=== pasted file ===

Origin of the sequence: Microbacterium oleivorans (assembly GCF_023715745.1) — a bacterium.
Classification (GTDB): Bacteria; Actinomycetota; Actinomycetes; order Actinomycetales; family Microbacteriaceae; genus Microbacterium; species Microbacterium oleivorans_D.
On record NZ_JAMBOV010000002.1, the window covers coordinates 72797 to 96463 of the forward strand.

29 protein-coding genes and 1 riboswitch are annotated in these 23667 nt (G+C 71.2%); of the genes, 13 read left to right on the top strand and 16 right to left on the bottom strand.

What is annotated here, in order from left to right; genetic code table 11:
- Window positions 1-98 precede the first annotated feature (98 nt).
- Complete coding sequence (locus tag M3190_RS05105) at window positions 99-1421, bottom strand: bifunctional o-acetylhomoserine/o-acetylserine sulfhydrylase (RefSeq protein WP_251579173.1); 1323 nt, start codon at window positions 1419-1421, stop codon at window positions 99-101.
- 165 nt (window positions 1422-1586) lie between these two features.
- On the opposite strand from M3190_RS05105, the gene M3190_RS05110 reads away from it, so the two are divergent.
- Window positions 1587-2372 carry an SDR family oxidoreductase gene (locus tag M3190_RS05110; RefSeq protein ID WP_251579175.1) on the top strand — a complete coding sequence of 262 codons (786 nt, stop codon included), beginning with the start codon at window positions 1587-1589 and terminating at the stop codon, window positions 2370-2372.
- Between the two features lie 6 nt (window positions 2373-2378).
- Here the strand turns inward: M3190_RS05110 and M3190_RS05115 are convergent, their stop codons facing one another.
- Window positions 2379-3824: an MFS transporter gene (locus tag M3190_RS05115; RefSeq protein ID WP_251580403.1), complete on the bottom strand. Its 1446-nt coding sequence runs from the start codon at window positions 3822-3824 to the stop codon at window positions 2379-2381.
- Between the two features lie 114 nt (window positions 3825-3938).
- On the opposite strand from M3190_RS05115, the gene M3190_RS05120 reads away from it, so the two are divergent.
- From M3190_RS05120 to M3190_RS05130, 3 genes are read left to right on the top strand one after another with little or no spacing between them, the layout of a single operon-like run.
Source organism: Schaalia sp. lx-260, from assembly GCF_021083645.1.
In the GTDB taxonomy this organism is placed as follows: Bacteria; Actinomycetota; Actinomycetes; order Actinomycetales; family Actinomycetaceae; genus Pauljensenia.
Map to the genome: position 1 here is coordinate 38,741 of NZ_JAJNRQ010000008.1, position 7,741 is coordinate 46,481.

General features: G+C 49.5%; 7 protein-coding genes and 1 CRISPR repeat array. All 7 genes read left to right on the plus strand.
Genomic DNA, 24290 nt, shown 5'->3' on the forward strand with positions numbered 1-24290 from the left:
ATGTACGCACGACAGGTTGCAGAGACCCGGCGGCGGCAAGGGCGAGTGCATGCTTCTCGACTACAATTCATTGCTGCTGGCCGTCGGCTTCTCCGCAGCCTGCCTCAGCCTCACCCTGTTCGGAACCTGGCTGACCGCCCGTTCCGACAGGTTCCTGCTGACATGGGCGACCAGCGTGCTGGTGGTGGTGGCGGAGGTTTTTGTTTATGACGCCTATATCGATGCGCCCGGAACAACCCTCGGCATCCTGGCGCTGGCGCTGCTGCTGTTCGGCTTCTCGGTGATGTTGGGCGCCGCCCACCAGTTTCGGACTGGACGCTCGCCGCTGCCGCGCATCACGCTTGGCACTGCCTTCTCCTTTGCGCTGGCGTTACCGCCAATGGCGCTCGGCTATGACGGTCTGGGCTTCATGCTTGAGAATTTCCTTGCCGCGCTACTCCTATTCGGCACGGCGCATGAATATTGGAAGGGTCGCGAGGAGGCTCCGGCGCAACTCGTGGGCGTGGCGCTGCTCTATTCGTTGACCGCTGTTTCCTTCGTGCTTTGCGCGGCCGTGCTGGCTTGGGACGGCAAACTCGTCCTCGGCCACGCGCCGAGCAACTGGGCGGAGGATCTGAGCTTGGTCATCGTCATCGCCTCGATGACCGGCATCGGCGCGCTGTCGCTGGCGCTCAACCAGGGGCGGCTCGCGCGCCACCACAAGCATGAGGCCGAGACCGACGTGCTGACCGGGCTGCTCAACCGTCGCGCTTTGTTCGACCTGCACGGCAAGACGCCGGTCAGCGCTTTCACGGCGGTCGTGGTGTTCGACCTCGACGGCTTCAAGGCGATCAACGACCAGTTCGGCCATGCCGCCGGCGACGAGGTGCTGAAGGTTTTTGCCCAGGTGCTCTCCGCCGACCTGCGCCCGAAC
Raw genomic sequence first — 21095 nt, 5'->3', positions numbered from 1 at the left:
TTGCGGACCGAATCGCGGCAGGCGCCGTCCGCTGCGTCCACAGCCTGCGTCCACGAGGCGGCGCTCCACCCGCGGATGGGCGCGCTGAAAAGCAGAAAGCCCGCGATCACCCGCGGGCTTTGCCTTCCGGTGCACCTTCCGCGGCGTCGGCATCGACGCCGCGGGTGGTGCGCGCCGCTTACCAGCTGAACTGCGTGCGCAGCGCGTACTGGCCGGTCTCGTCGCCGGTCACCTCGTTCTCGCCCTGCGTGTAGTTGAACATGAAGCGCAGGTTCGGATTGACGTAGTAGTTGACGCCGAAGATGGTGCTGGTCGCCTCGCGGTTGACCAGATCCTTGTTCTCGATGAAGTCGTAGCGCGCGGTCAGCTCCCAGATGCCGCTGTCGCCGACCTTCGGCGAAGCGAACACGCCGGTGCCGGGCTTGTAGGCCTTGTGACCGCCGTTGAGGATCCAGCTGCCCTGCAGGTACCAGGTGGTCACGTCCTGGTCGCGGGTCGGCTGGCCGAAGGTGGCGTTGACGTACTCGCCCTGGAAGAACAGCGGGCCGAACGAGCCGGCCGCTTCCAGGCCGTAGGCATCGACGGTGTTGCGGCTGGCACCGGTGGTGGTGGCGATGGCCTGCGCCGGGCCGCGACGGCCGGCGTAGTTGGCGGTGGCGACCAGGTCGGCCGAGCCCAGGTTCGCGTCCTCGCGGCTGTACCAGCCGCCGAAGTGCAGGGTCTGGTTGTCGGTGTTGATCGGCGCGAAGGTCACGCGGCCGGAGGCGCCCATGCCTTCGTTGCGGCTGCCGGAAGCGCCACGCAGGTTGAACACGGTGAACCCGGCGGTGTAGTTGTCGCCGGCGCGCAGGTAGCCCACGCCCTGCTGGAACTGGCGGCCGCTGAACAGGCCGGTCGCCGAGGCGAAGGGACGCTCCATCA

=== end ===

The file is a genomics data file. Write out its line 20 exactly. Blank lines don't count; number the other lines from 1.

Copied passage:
General features: G+C 49.5%; 7 protein-coding genes and 1 CRISPR repeat array. All 7 genes read left to right on the plus strand.